Regarding the link below:

The sad reality, the one the writer didn’t talk about, is that he most likely left, and all those he interviewed are thinking of leaving, primarily because of the bad NYC schools.

He makes it seem like it’s all about the lack of culture in NYC or lack of cheap restaurants, but he could have moved to Bushwick or Bed-Sty or Brownville. But there’s no way a middle aged man or woman with kids, or a couple with kids, who can’t afford private school, is going to move to a cheap, hip, culture-rich NYC neighborhood. These people whine about a lack of culture, then move to a white, homogeneous, non-diverse place to get their kids into good public schools.

They want culture, but not African or Hispanic or Asian culture. What the writer fails to get is as NYC was a home for his immigrant parents or grandparents NYC is still home to immigrants. They’re just not white anymore. NYC has always been a tale of two cities: rich and poor (poor immigrants). The only thing that’s changed is that now the immigrants aren’t Europeans. (Generally speaking of course.)

NYC still has tons of culture, it’s still one of the most diverse and culturally rich places on earth. You can only say that it has lost its culture if you strictly define culture as punk, disco, and rap.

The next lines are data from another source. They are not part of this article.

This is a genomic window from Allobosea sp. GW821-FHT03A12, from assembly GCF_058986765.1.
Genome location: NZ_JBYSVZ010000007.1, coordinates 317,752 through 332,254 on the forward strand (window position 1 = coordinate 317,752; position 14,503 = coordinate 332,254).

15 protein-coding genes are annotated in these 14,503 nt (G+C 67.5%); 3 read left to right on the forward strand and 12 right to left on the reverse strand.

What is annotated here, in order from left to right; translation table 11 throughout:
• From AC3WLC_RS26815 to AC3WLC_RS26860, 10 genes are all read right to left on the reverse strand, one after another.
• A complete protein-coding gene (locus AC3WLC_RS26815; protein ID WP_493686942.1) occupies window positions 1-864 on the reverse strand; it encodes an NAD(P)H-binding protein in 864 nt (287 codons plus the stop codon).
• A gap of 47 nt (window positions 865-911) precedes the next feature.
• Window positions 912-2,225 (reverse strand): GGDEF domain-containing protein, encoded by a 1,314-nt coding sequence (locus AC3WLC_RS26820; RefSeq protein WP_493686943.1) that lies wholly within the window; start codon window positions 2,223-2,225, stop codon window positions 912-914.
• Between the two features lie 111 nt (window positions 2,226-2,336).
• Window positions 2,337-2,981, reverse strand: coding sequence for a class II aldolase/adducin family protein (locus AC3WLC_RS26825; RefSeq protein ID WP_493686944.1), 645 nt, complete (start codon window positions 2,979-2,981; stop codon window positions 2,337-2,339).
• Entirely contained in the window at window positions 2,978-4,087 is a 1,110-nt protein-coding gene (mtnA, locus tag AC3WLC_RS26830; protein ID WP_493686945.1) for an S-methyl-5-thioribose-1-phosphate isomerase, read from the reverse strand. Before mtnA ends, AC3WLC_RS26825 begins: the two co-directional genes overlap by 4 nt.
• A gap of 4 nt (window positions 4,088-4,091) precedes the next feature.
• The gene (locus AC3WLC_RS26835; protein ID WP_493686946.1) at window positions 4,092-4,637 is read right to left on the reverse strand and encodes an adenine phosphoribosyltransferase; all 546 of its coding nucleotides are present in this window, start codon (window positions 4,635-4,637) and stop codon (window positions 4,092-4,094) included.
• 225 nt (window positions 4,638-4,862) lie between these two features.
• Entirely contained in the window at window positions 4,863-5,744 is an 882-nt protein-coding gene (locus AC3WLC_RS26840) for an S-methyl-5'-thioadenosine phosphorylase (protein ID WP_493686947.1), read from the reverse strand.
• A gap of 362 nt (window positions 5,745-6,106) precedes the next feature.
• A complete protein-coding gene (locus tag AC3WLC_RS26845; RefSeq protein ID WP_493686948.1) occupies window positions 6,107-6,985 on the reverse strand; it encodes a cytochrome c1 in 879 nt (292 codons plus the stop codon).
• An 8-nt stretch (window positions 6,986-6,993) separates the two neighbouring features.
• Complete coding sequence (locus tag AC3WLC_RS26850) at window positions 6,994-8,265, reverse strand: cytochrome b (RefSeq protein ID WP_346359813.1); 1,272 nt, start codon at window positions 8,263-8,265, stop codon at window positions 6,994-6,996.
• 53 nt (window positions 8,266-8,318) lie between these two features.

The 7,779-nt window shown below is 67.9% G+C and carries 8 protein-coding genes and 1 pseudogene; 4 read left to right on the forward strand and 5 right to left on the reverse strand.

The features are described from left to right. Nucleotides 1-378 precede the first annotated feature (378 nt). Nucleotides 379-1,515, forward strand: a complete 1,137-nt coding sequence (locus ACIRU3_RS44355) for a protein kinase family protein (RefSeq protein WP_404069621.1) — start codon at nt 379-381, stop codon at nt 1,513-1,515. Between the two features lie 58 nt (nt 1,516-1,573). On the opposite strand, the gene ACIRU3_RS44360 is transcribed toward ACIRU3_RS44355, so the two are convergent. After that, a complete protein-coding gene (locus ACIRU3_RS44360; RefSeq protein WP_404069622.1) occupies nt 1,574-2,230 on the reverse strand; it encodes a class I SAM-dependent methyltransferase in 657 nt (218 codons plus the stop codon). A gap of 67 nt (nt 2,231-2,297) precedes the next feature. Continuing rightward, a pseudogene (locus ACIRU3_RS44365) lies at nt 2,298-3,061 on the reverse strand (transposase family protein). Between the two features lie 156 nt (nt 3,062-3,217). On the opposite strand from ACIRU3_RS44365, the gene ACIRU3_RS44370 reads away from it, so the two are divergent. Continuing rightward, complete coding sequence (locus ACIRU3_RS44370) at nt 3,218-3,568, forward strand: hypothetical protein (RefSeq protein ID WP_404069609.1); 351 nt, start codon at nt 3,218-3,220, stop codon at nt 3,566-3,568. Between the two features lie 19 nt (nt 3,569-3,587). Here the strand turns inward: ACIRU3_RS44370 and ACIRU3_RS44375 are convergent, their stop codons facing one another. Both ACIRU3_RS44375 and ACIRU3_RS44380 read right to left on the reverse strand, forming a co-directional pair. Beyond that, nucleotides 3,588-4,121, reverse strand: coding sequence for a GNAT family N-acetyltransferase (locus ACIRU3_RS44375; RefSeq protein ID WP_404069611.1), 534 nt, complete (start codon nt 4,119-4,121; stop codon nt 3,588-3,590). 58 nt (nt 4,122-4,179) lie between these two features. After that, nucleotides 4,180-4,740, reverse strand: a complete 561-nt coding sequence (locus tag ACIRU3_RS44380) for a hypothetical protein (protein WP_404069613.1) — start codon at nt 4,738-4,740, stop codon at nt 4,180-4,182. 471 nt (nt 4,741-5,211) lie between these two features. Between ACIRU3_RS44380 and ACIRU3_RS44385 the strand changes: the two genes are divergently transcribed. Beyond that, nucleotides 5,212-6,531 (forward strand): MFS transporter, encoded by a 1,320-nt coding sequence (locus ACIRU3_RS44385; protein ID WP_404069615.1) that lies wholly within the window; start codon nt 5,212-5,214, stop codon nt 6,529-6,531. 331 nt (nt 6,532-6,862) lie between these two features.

The reality, the factual history rather than the nostalgia, is that New York City in the 1970s was a shit storm. NYC nearly went bankrupt, and almost all public institutions and services were failing. The power went out. Garbage piled up on the streets. (Fun fact: when David Johansen in New York Dolls sang “Trash! Pick it up!!” it was actually a call to action not urbane commentary on dating.) Gangs and the mob controlled entire neighborhoods. Crime and drugs were everywhere. Prostitution too. And half the prostitutes were between the ages of 15 and 21 (according to arrest records). The police force was mostly corrupt and City Hall was about half corrupt. You literally were not allowed into an NYC park unless you were a drug addict or homeless, preferably both, and even then you had enough brains to never bring your child into one. City College was free because of basic economics: no one really went or wanted to go there, high school dropout rates were sky-high then.

And there was hardly a cultural explosion. Pop or avante guard culture, ok sure, but the orchestras, operas, ballets, galleries, theaters and museums were hit hard by NYC’s near collapse. The restaurant scene was stellar only if you liked Italian food and burgers. The fashion industry was unoriginal and ran scores of illegal sweatshops. Bars and restaurants were filled with cigarette smoke!

Yes the middle class is having a hard time making ends meet in NYC these days. As if that’s any different anywhere else in America???

How can you talk about NYC in the 1980s and first half of the 1990s and not mention the crack and AIDS epidemics? I was there for part of that time and while I had a great time then and would do it all over again twice, watching young people die is not something you forget. It’s certainly not something you omit from a discussion of NYC during that time. Just as you don’t omit the middle class, white-flight that occurred in NYC in the 1970s when writing about the middle class, white-flight occurring there now.

How did the New York Daily News manage to overlook so much NYC history? The article is a white-wash (pun intended) and fails to note any NYC progress since 1970.